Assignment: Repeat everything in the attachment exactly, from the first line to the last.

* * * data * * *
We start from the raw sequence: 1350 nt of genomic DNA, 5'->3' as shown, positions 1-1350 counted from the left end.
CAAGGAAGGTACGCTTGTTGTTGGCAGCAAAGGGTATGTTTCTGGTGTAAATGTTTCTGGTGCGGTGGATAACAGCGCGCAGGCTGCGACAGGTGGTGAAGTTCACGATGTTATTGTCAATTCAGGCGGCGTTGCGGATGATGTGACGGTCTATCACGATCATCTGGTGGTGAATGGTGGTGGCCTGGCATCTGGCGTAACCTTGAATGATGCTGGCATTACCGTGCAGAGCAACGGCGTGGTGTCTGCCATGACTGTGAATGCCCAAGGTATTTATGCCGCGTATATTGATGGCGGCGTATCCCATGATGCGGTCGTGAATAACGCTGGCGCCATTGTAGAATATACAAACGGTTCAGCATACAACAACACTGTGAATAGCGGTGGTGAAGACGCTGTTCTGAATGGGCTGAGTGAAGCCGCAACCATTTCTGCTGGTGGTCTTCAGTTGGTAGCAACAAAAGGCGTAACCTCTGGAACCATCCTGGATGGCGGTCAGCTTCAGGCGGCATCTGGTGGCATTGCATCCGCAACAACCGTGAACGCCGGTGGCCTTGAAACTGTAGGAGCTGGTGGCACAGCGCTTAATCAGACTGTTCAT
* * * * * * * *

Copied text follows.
We start from the raw sequence: 1350 nt of genomic DNA, 5'->3' as shown, positions 1-1350 counted from the left end.
CAAGGAAGGTACGCTTGTTGTTGGCAGCAAAGGGTATGTTTCTGGTGTAAATGTTTCTGGTGCGGTGGATAACAGCGCGCAGGCTGCGACAGGTGGTGAAGTTCACGATGTTATTGTCAATTCAGGCGGCGTTGCGGATGATGTGACGGTCTATCACGATCATCTGGTGGTGAATGGTGGTGGCCTGGCATCTGGCGTAACCTTGAATGATGCTGGCATTACCGTGCAGAGCAACGGCGTGGTGTCTGCCATGACTGTGAATGCCCAAGGTATTTATGCCGCGTATATTGATGGCGGCGTATCCCATGATGCGGTCGTGAATAACGCTGGCGCCATTGTAGAATATACAAACGGTTCAGCATACAACAACACTGTGAATAGCGGTGGTGAAGACGCTGTTCTGAATGGGCTGAGTGAAGCCGCAACCATTTCTGCTGGTGGTCTTCAGTTGGTAGCAACAAAAGGCGTAACCTCTGGAACCATCCTGGATGGCGGTCAGCTTCAGGCGGCATCTGGTGGCATTGCATCCGCAACAACCGTGAACGCCGGTGGCCTTGAAACTGTAGGAGCTGGTGGCACAGCGCTTAATCAGACTGTTCAT